The impact of the COVID-19 pandemic on the management of patients with retinal disorders and considerations for how new practices may be adopted into future practice.
Albert J. Augustin, MD: As a concluding remark: We have all been affected by the COVID-19 pandemic, and our retinal practices have changed dramatically. What will last from this experience and from the changes in our practices?
Mariya Moosajee, MBBS, BSc, PhD, FRCOphth: My cohort of patients were deemed nonurgent in the pandemic. So a lot of the practitioners were told to cancel appointments to allow for capacity for AMD [age-related macular degeneration] and the serious diabetic patients. However, I quickly converted to virtual consultations. Especially in genetics, what we call teleogenetics, is extremely accessible through virtual platforms. Virtual consultations are something that we will continue to do going forward. From an inherited eye disease point of view, we can limit the amount of follow-ups that we give patients and maybe try to reduce that referral to a specialist center, but have joint care with local district general hospitals so patients aren’t traveling so much. Maybe we can introduce home monitoring and use digital technologies moving forward. We can also instigate more diagnostic hubs in local areas, where patients can get their autofluorescence and OCT [optical coherence tomography], then we, as clinicians, can remotely monitor those patients following up with more virtual consultations.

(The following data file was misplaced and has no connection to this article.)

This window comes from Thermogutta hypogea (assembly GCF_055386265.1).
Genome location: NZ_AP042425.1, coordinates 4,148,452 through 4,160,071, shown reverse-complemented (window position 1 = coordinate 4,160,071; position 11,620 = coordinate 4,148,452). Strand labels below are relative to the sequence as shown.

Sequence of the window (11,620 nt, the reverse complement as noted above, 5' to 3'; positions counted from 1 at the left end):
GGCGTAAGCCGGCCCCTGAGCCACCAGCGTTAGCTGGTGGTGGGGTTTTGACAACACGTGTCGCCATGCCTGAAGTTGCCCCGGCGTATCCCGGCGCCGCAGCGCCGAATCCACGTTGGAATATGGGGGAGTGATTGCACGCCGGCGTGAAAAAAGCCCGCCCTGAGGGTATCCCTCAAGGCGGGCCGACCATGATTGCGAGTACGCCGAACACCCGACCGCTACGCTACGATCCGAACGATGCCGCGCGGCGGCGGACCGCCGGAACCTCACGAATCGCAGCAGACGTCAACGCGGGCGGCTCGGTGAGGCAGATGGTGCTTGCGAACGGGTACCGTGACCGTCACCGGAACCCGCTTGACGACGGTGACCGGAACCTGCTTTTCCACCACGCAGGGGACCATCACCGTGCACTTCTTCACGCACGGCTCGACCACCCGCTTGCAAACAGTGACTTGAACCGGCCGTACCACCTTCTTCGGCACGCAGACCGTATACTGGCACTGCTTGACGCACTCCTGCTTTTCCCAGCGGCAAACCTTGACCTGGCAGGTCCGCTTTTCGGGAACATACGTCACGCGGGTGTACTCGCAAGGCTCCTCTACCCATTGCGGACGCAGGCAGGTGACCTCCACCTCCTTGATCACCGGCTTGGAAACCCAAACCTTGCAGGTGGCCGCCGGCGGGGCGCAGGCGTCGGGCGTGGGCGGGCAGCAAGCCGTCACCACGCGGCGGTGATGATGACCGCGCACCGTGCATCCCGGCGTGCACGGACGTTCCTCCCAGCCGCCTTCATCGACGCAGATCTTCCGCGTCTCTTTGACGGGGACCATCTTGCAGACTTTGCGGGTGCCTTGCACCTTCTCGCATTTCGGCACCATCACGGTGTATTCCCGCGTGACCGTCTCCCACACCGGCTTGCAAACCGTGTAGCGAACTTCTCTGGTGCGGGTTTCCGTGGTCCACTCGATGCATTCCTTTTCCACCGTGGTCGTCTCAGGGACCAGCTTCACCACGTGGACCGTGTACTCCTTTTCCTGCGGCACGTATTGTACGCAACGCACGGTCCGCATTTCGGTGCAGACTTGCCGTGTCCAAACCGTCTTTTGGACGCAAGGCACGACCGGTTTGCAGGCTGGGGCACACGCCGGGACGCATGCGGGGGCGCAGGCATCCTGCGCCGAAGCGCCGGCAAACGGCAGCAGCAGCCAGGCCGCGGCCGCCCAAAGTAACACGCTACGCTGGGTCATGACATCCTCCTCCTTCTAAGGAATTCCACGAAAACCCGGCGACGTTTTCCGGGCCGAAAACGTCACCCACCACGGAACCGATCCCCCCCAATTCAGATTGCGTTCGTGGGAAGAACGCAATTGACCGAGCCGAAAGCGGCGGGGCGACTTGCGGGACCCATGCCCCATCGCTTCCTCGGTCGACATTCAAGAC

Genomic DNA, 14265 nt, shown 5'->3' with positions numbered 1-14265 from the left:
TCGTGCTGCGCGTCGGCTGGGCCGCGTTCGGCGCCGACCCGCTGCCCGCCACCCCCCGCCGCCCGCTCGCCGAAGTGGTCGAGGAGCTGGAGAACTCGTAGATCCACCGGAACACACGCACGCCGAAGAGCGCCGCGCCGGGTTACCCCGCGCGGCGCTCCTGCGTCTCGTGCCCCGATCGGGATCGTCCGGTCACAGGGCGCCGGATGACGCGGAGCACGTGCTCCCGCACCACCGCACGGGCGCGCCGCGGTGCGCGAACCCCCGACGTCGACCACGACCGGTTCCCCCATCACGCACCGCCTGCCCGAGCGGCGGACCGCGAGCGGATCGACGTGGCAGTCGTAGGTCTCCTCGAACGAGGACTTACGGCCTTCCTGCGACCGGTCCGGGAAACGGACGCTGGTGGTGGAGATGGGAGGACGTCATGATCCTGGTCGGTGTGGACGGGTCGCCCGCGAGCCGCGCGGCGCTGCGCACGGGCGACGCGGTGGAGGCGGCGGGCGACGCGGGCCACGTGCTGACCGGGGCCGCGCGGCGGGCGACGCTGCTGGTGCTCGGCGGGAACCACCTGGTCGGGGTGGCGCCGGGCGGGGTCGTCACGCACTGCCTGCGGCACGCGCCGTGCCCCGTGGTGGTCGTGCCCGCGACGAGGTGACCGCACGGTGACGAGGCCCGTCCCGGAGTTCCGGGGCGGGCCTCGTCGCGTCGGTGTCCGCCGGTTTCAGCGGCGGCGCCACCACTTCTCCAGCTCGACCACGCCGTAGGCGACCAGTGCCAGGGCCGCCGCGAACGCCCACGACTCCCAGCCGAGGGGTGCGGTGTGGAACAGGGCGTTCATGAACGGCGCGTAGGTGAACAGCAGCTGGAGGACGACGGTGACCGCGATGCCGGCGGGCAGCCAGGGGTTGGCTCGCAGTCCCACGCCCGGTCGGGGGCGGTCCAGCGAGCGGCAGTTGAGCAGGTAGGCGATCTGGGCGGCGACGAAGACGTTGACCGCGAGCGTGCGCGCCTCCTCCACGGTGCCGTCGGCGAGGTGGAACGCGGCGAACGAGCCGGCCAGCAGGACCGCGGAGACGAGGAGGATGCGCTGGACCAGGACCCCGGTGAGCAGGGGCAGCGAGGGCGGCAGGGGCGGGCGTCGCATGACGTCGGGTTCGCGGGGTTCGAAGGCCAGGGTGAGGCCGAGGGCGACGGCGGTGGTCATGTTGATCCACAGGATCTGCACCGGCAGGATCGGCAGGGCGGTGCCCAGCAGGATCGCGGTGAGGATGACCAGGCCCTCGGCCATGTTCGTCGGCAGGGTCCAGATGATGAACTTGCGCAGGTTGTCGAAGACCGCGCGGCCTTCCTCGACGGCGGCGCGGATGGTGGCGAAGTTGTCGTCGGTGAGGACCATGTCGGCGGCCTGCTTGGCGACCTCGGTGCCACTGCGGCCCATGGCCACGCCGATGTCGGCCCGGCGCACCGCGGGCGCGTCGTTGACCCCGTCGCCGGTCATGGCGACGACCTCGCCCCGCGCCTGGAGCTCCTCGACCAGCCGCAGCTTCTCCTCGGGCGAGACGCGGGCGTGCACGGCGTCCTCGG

Albert J. Augustin, MD: Thank you.
Transcript edited for clarity.